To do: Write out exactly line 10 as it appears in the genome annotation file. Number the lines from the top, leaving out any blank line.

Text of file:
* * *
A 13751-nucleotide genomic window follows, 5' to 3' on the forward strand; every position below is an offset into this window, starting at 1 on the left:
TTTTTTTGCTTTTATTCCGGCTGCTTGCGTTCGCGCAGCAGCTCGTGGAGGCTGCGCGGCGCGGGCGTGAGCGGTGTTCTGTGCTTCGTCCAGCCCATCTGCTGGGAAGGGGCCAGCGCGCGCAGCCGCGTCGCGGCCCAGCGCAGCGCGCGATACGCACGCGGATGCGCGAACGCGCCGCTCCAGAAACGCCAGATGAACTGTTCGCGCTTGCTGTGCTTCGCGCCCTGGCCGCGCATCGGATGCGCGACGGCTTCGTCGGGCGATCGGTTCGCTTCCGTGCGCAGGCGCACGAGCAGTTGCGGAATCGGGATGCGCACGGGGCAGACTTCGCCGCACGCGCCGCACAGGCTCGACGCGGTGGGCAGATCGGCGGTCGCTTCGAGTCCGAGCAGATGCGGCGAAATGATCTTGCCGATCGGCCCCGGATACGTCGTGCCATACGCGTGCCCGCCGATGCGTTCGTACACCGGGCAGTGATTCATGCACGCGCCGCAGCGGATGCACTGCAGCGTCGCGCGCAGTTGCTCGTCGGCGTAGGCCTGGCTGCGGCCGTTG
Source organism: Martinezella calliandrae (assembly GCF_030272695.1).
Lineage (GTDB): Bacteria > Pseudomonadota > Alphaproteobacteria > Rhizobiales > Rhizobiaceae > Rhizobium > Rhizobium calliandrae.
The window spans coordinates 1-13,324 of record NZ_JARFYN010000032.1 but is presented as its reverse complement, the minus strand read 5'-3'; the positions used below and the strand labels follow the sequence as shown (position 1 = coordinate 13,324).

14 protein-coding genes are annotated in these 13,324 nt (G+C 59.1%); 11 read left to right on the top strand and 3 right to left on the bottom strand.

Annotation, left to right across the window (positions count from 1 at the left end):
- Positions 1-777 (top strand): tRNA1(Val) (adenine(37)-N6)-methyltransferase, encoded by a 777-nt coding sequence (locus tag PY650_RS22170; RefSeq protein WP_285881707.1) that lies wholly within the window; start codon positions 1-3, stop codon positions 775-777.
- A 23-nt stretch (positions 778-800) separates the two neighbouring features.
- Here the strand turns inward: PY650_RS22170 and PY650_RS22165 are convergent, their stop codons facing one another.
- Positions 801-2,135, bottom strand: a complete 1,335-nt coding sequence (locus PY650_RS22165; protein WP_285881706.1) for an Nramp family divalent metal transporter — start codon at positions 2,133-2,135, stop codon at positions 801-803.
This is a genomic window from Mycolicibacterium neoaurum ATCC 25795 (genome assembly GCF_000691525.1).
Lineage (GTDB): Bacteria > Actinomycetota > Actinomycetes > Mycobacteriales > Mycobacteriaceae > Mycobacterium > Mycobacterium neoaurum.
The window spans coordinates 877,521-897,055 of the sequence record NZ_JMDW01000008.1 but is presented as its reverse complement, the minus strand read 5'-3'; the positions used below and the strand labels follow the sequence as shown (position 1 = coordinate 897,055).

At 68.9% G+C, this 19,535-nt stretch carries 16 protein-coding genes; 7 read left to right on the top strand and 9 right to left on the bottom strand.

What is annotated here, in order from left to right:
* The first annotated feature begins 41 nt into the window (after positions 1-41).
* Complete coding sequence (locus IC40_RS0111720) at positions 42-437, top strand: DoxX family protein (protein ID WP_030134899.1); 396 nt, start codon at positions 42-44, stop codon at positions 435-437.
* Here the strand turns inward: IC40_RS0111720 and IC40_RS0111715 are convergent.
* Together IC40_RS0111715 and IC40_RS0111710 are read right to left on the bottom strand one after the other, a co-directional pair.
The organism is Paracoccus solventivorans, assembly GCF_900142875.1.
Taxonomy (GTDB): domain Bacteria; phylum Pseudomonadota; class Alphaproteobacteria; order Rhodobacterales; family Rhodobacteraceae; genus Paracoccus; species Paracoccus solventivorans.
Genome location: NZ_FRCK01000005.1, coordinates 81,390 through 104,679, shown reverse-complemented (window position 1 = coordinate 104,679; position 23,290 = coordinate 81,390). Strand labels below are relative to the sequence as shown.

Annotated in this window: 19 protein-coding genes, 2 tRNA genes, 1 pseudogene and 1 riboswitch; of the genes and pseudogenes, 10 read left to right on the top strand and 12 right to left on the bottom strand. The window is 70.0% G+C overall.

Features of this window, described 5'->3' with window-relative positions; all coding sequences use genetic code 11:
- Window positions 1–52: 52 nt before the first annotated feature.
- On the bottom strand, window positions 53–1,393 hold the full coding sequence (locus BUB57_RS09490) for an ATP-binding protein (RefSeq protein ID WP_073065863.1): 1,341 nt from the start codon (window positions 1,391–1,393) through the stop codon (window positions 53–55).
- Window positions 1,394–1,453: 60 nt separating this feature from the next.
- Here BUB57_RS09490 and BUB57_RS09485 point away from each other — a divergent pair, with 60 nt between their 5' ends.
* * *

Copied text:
- Here the strand turns inward: PY650_RS22170 and PY650_RS22165 are convergent, their stop codons facing one another.